Eso no se ha reflejado después en la práctica en haber adoptado una posición al respecto por el resto de la comunidad internacional.

En cuanto a la segunda cuestión que es la cooperación económica y técnica entre países en desarrollo según surge en el documento, vemos que estas cuestiones siempre están incluidas entre las atribuciones de las agencias especialistas del Sistema de Naciones Unidas.

El problema es que ello no se refleja, en la misma manera, en los programas y en los presupuestos. Quizá sea porque estos Organismos no tienen identificados claramente en sus programas y presupuestos, las actividades de apoyo a la CEPD y CTPD. Quizá una manera de avanzar en este sentido sería señalar el Consejo Administrativo de Coordinación y al Comité del Programa y Coordinación, que consulte con el Grupo de los 77 acerca de las propuestas concretas que el Grupo de los 77 tiene, y que son muchas, para todos los Organismos del Sistema de Naciones Unidas, y que se incluyan entonces esos programas para los bienios. Me refiero a consultas con el Grupo de los 77 en sus distintos capítulos, en Nueva York, en Ginebra, en Nairobi, en Kenya y en Roma, y en el caso que corresponda también en Paris. Eso es una cuestion concreta en lo que hace a la FAO. Por supuesto que destacamos y agradecë-mos muchísimo la participación de la FAO en todos los temas de apoyo al CEPD y al CTPD que ha tenido un papel muy activo en este bienio, y esperamos que lo tenga aún más.

En ese sentido, creemos que las reuniones de Bucarest, y la del Comité Intergubernamental de Seguimiento y Coordinación, que ha tenido recientemente lugar en Colombia, le dan mandato para ello. Y lo que queremos decir acá, en este sentido, es que nosotros, el Grupo de los 77, tiene constituido un Grupo que se llama Grupo de los 16 formado de cuatro países por region, que se ocupa de identificar y de coordinar todas las acciones que tienen que ver con la CEPD y la CTPD. Esto es resultado de una Conferencia de la FAO del año 1979, en que salio por mandato. Este Grupo está trabajando muy activamente bajo la presidencia del delegado de Filipinas. Entonces, lo que sugerimos acá, y lo que queremos que quede constancia es que haya una coordinación de la FAO con este Grupo para la identificación de todas las acciones de la CEPD y CTPD que puedan surgir.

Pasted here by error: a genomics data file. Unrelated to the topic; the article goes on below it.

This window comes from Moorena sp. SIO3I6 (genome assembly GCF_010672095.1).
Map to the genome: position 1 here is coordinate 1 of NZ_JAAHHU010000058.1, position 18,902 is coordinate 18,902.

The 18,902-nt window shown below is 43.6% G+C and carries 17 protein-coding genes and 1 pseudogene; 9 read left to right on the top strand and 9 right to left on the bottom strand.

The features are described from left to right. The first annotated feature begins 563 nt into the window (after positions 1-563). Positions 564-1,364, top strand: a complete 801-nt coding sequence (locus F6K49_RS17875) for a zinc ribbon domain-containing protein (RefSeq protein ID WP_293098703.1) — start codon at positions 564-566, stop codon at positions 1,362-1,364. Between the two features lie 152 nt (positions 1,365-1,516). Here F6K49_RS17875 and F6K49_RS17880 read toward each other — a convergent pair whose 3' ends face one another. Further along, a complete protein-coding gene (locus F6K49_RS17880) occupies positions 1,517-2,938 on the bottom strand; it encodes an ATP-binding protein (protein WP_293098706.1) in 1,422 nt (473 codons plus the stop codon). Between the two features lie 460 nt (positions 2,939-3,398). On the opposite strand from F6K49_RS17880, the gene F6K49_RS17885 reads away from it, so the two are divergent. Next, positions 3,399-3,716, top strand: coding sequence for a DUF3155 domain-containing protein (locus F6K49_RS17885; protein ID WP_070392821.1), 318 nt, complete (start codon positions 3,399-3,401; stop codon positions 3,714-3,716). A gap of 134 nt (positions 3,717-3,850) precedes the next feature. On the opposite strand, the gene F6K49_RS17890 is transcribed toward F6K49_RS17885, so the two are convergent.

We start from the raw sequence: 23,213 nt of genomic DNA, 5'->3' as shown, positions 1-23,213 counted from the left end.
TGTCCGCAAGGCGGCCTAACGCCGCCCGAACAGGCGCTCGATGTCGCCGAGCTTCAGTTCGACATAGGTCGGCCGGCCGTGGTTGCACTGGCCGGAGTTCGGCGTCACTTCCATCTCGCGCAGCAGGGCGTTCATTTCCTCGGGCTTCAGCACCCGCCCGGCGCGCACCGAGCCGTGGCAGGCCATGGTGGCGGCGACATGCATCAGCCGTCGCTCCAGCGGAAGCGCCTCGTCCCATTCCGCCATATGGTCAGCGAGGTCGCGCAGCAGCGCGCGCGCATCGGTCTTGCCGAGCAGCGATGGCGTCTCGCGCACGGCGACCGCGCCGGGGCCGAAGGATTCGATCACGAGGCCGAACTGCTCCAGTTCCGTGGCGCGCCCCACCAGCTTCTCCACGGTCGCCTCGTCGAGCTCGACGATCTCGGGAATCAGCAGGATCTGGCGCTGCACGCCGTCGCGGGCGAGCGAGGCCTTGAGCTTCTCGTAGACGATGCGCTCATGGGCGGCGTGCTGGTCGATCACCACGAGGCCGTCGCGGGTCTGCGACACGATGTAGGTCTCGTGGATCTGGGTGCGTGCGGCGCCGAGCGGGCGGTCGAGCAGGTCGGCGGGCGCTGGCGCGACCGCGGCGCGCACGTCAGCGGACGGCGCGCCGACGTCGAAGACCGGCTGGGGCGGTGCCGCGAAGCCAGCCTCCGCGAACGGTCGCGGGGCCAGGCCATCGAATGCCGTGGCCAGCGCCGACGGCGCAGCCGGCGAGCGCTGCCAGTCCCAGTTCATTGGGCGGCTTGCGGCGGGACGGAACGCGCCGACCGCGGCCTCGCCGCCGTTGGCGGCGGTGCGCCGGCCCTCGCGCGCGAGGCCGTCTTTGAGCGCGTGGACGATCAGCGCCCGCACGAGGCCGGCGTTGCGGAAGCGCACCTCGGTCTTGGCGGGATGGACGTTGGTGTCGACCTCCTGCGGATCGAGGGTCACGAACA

Esto es todo. No queremos abundar en detalles que han sido muy bien planteados por la delegación de Colombia. En cuanto a la gravedad de la disminución a la finaciación del desarrollo, creemos que ese tema ha sido abordado en el punto 4, cuando se hicieron referencias concretas a la gravedad de la disminución y de las tendencias decrecientes de financiación para el desarrollo, y como nos referirnos en aquella oportunidad, no lo vamos a hacer ahora.

H.J.H. TALEYARKHAN (India): There is no doubt in the mind of any one of us about the excellence of the report document CL 86/12 which is a feature of Item 9, and also the admirable presentation of it in summary by the Director of the Office for Inter-Agency Affairs. Both have impressed us very greatly. I am sure that the exertion of FAO in the interest of the hungry people in the world has left its impress on the sands of time in the corridors of the United Nations. From what the Director has said, we learn that FAO has been invited to as many as 100 meetings and has presented as many as 500 papers to different world organizations associated, allied and aligned to food promotion to different parts of the world, and this bears eloquent evidence and testimony to the indispensable importance of FAO.